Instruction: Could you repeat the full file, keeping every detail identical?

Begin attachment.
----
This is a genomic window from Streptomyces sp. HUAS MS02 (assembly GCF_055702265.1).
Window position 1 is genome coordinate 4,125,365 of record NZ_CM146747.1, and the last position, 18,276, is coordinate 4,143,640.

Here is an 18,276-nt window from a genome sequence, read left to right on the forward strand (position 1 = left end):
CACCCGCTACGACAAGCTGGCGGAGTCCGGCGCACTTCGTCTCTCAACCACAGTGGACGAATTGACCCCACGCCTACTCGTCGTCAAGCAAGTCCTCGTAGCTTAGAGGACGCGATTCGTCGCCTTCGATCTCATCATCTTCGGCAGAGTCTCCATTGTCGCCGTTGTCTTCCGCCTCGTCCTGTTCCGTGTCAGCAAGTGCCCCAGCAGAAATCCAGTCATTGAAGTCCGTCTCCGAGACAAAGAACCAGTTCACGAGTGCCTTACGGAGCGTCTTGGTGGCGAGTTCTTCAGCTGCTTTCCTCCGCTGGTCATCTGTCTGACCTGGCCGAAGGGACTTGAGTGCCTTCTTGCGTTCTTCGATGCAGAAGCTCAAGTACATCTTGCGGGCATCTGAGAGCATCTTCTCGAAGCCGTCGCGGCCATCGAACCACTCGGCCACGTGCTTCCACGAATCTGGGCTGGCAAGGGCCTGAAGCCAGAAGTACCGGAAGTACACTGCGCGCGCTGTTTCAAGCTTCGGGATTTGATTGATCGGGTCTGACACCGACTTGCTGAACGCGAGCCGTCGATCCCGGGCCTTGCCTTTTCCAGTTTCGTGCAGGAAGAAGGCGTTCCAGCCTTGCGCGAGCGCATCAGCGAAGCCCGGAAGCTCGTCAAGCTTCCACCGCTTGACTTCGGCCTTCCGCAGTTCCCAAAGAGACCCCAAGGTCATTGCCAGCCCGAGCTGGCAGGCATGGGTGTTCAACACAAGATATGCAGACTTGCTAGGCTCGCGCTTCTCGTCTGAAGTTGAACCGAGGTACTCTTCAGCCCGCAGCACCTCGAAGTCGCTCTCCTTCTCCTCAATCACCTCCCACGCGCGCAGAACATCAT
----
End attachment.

This is a genomic window from Streptomyces sp. HUAS MS02 (assembly GCF_055702265.1).
Window position 1 is genome coordinate 4,125,365 of record NZ_CM146747.1, and the last position, 18,276, is coordinate 4,143,640.

Here is an 18,276-nt window from a genome sequence, read left to right on the forward strand (position 1 = left end):
CACCCGCTACGACAAGCTGGCGGAGTCCGGCGCACTTCGTCTCTCAACCACAGTGGACGAATTGACCCCACGCCTACTCGTCGTCAAGCAAGTCCTCGTAGCTTAGAGGACGCGATTCGTCGCCTTCGATCTCATCATCTTCGGCAGAGTCTCCATTGTCGCCGTTGTCTTCCGCCTCGTCCTGTTCCGTGTCAGCAAGTGCCCCAGCAGAAATCCAGTCATTGAAGTCCGTCTCCGAGACAAAGAACCAGTTCACGAGTGCCTTACGGAGCGTCTTGGTGGCGAGTTCTTCAGCTGCTTTCCTCCGCTGGTCATCTGTCTGACCTGGCCGAAGGGACTTGAGTGCCTTCTTGCGTTCTTCGATGCAGAAGCTCAAGTACATCTTGCGGGCATCTGAGAGCATCTTCTCGAAGCCGTCGCGGCCATCGAACCACTCGGCCACGTGCTTCCACGAATCTGGGCTGGCAAGGGCCTGAAGCCAGAAGTACCGGAAGTACACTGCGCGCGCTGTTTCAAGCTTCGGGATTTGATTGATCGGGTCTGACACCGACTTGCTGAACGCGAGCCGTCGATCCCGGGCCTTGCCTTTTCCAGTTTCGTGCAGGAAGAAGGCGTTCCAGCCTTGCGCGAGCGCATCAGCGAAGCCCGGAAGCTCGTCAAGCTTCCACCGCTTGACTTCGGCCTTCCGCAGTTCCCAAAGAGACCCCAAGGTCATTGCCAGCCCGAGCTGGCAGGCATGGGTGTTCAACACAAGATATGCAGACTTGCTAGGCTCGCGCTTCTCGTCTGAAGTTGAACCGAGGTACTCTTCAGCCCGCAGCACCTCGAAGTCGCTCTCCTTCTCCTCAATCACCTCCCACGCGCGCAGAACATCAT